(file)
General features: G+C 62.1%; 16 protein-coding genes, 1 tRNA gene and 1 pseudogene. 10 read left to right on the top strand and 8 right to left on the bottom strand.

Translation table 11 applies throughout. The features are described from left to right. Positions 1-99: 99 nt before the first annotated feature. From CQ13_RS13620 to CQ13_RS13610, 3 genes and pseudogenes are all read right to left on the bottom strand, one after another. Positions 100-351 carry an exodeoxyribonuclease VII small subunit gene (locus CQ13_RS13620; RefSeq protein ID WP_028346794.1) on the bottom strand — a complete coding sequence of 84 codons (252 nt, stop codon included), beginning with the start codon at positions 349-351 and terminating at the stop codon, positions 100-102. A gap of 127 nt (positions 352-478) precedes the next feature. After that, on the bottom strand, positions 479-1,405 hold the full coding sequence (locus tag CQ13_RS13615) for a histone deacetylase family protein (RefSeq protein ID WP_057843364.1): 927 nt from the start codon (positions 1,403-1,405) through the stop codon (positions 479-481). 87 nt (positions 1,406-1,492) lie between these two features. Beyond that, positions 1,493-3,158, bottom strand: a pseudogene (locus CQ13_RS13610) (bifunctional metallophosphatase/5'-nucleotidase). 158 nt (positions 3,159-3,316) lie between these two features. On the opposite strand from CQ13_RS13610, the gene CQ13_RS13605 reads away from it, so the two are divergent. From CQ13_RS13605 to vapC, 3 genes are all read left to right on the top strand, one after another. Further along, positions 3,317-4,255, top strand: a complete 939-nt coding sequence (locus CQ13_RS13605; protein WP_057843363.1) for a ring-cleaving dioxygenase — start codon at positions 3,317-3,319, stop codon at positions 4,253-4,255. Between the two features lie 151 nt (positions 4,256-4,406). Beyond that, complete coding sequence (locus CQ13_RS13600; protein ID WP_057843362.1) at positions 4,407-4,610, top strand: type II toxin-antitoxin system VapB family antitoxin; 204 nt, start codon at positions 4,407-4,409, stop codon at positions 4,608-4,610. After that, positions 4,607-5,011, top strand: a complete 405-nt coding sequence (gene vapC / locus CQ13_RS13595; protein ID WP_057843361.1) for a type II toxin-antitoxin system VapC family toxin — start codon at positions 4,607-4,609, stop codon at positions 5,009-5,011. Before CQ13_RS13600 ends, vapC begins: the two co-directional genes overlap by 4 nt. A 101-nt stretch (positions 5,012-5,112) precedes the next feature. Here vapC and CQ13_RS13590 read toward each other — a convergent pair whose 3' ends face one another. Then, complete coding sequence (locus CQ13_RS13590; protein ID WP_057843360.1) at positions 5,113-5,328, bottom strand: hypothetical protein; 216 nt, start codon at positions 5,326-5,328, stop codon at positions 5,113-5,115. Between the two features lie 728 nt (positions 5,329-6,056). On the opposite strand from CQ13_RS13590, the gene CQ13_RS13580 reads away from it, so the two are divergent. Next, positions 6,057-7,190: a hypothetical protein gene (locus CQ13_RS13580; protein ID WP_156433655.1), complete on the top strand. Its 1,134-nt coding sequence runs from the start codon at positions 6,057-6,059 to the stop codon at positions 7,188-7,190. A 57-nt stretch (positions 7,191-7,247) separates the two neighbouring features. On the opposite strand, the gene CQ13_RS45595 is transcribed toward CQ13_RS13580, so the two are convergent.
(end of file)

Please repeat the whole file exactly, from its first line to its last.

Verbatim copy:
General features: G+C 62.1%; 16 protein-coding genes, 1 tRNA gene and 1 pseudogene. 10 read left to right on the top strand and 8 right to left on the bottom strand.

Translation table 11 applies throughout. The features are described from left to right. Positions 1-99: 99 nt before the first annotated feature. From CQ13_RS13620 to CQ13_RS13610, 3 genes and pseudogenes are all read right to left on the bottom strand, one after another. Positions 100-351 carry an exodeoxyribonuclease VII small subunit gene (locus CQ13_RS13620; RefSeq protein ID WP_028346794.1) on the bottom strand — a complete coding sequence of 84 codons (252 nt, stop codon included), beginning with the start codon at positions 349-351 and terminating at the stop codon, positions 100-102. A gap of 127 nt (positions 352-478) precedes the next feature. After that, on the bottom strand, positions 479-1,405 hold the full coding sequence (locus tag CQ13_RS13615) for a histone deacetylase family protein (RefSeq protein ID WP_057843364.1): 927 nt from the start codon (positions 1,403-1,405) through the stop codon (positions 479-481). 87 nt (positions 1,406-1,492) lie between these two features. Beyond that, positions 1,493-3,158, bottom strand: a pseudogene (locus CQ13_RS13610) (bifunctional metallophosphatase/5'-nucleotidase). 158 nt (positions 3,159-3,316) lie between these two features. On the opposite strand from CQ13_RS13610, the gene CQ13_RS13605 reads away from it, so the two are divergent. From CQ13_RS13605 to vapC, 3 genes are all read left to right on the top strand, one after another. Further along, positions 3,317-4,255, top strand: a complete 939-nt coding sequence (locus CQ13_RS13605; protein WP_057843363.1) for a ring-cleaving dioxygenase — start codon at positions 3,317-3,319, stop codon at positions 4,253-4,255. Between the two features lie 151 nt (positions 4,256-4,406). Beyond that, complete coding sequence (locus CQ13_RS13600; protein ID WP_057843362.1) at positions 4,407-4,610, top strand: type II toxin-antitoxin system VapB family antitoxin; 204 nt, start codon at positions 4,407-4,409, stop codon at positions 4,608-4,610. After that, positions 4,607-5,011, top strand: a complete 405-nt coding sequence (gene vapC / locus CQ13_RS13595; protein ID WP_057843361.1) for a type II toxin-antitoxin system VapC family toxin — start codon at positions 4,607-4,609, stop codon at positions 5,009-5,011. Before CQ13_RS13600 ends, vapC begins: the two co-directional genes overlap by 4 nt. A 101-nt stretch (positions 5,012-5,112) precedes the next feature. Here vapC and CQ13_RS13590 read toward each other — a convergent pair whose 3' ends face one another. Then, complete coding sequence (locus CQ13_RS13590; protein ID WP_057843360.1) at positions 5,113-5,328, bottom strand: hypothetical protein; 216 nt, start codon at positions 5,326-5,328, stop codon at positions 5,113-5,115. Between the two features lie 728 nt (positions 5,329-6,056). On the opposite strand from CQ13_RS13590, the gene CQ13_RS13580 reads away from it, so the two are divergent. Next, positions 6,057-7,190: a hypothetical protein gene (locus CQ13_RS13580; protein ID WP_156433655.1), complete on the top strand. Its 1,134-nt coding sequence runs from the start codon at positions 6,057-6,059 to the stop codon at positions 7,188-7,190. A 57-nt stretch (positions 7,191-7,247) separates the two neighbouring features. On the opposite strand, the gene CQ13_RS45595 is transcribed toward CQ13_RS13580, so the two are convergent.